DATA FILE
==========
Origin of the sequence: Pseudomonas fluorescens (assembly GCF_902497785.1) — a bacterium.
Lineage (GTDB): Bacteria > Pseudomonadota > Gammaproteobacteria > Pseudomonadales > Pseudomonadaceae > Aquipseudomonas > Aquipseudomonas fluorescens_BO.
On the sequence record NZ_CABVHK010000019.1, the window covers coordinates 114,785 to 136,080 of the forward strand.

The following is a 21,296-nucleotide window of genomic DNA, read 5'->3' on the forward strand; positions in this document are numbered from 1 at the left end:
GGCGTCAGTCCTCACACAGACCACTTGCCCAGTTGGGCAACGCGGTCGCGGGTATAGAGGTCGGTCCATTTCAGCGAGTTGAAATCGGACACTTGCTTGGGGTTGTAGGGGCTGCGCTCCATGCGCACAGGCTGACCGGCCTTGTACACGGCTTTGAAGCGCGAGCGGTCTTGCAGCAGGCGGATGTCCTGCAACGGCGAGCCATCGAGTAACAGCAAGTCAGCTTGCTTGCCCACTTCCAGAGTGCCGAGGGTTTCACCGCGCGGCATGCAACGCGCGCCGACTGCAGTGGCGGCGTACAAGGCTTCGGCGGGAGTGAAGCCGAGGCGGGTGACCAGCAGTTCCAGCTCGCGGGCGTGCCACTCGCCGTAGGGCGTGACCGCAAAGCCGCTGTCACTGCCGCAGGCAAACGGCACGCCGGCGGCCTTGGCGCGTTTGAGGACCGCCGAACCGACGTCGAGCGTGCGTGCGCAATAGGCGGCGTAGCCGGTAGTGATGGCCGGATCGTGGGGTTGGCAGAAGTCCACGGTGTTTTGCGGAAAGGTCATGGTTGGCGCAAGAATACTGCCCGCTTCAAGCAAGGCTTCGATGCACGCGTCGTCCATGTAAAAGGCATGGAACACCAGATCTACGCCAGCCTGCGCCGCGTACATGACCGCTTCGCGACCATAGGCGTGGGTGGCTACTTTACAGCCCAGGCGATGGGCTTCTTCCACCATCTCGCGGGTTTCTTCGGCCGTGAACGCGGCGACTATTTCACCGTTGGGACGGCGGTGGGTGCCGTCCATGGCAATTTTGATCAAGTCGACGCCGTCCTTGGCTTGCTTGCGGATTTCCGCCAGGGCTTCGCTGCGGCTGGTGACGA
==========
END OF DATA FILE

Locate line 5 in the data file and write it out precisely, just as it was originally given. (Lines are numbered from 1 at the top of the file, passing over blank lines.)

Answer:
GGCGTCAGTCCTCACACAGACCACTTGCCCAGTTGGGCAACGCGGTCGCGGGTATAGAGGTCGGTCCATTTCAGCGAGTTGAAATCGGACACTTGCTTGGGGTTGTAGGGGCTGCGCTCCATGCGCACAGGCTGACCGGCCTTGTACACGGCTTTGAAGCGCGAGCGGTCTTGCAGCAGGCGGATGTCCTGCAACGGCGAGCCATCGAGTAACAGCAAGTCAGCTTGCTTGCCCACTTCCAGAGTGCCGAGGGTTTCACCGCGCGGCATGCAACGCGCGCCGACTGCAGTGGCGGCGTACAAGGCTTCGGCGGGAGTGAAGCCGAGGCGGGTGACCAGCAGTTCCAGCTCGCGGGCGTGCCACTCGCCGTAGGGCGTGACCGCAAAGCCGCTGTCACTGCCGCAGGCAAACGGCACGCCGGCGGCCTTGGCGCGTTTGAGGACCGCCGAACCGACGTCGAGCGTGCGTGCGCAATAGGCGGCGTAGCCGGTAGTGATGGCCGGATCGTGGGGTTGGCAGAAGTCCACGGTGTTTTGCGGAAAGGTCATGGTTGGCGCAAGAATACTGCCCGCTTCAAGCAAGGCTTCGATGCACGCGTCGTCCATGTAAAAGGCATGGAACACCAGATCTACGCCAGCCTGCGCCGCGTACATGACCGCTTCGCGACCATAGGCGTGGGTGGCTACTTTACAGCCCAGGCGATGGGCTTCTTCCACCATCTCGCGGGTTTCTTCGGCCGTGAACGCGGCGACTATTTCACCGTTGGGACGGCGGTGGGTGCCGTCCATGGCAATTTTGATCAAGTCGACGCCGTCCTTGGCTTGCTTGCGGATTTCCGCCAGGGCTTCGCTGCGGCTGGTGACGA